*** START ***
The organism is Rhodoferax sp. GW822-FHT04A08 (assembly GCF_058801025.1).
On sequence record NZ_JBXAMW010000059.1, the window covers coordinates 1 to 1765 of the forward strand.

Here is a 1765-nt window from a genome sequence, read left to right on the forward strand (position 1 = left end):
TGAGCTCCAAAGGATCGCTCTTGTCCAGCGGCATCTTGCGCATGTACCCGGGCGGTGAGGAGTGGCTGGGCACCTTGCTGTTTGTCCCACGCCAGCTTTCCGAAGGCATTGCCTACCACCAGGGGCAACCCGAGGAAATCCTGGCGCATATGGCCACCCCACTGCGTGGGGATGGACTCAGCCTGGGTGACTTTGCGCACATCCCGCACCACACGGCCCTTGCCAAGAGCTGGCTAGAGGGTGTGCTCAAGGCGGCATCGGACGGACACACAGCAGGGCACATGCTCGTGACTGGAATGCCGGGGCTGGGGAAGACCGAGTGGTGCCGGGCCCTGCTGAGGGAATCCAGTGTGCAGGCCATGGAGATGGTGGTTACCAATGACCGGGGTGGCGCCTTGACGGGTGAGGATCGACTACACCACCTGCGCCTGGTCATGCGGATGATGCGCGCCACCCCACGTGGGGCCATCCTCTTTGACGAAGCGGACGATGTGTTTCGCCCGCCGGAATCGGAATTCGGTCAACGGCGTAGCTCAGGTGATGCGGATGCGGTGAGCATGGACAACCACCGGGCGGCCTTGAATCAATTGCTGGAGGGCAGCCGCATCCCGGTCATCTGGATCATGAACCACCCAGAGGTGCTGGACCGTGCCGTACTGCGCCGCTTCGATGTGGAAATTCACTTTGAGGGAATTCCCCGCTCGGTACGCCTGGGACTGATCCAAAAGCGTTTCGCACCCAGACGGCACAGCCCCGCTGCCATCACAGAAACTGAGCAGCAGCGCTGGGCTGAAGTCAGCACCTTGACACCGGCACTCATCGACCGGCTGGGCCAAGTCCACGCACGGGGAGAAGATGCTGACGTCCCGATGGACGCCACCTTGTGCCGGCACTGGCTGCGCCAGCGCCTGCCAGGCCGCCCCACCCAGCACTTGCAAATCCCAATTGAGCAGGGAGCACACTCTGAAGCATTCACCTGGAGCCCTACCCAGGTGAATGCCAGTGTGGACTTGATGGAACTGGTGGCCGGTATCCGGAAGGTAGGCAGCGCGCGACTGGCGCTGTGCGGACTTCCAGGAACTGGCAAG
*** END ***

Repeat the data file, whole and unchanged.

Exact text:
The organism is Rhodoferax sp. GW822-FHT04A08 (assembly GCF_058801025.1).
On sequence record NZ_JBXAMW010000059.1, the window covers coordinates 1 to 1765 of the forward strand.

Here is a 1765-nt window from a genome sequence, read left to right on the forward strand (position 1 = left end):
TGAGCTCCAAAGGATCGCTCTTGTCCAGCGGCATCTTGCGCATGTACCCGGGCGGTGAGGAGTGGCTGGGCACCTTGCTGTTTGTCCCACGCCAGCTTTCCGAAGGCATTGCCTACCACCAGGGGCAACCCGAGGAAATCCTGGCGCATATGGCCACCCCACTGCGTGGGGATGGACTCAGCCTGGGTGACTTTGCGCACATCCCGCACCACACGGCCCTTGCCAAGAGCTGGCTAGAGGGTGTGCTCAAGGCGGCATCGGACGGACACACAGCAGGGCACATGCTCGTGACTGGAATGCCGGGGCTGGGGAAGACCGAGTGGTGCCGGGCCCTGCTGAGGGAATCCAGTGTGCAGGCCATGGAGATGGTGGTTACCAATGACCGGGGTGGCGCCTTGACGGGTGAGGATCGACTACACCACCTGCGCCTGGTCATGCGGATGATGCGCGCCACCCCACGTGGGGCCATCCTCTTTGACGAAGCGGACGATGTGTTTCGCCCGCCGGAATCGGAATTCGGTCAACGGCGTAGCTCAGGTGATGCGGATGCGGTGAGCATGGACAACCACCGGGCGGCCTTGAATCAATTGCTGGAGGGCAGCCGCATCCCGGTCATCTGGATCATGAACCACCCAGAGGTGCTGGACCGTGCCGTACTGCGCCGCTTCGATGTGGAAATTCACTTTGAGGGAATTCCCCGCTCGGTACGCCTGGGACTGATCCAAAAGCGTTTCGCACCCAGACGGCACAGCCCCGCTGCCATCACAGAAACTGAGCAGCAGCGCTGGGCTGAAGTCAGCACCTTGACACCGGCACTCATCGACCGGCTGGGCCAAGTCCACGCACGGGGAGAAGATGCTGACGTCCCGATGGACGCCACCTTGTGCCGGCACTGGCTGCGCCAGCGCCTGCCAGGCCGCCCCACCCAGCACTTGCAAATCCCAATTGAGCAGGGAGCACACTCTGAAGCATTCACCTGGAGCCCTACCCAGGTGAATGCCAGTGTGGACTTGATGGAACTGGTGGCCGGTATCCGGAAGGTAGGCAGCGCGCGACTGGCGCTGTGCGGACTTCCAGGAACTGGCAAG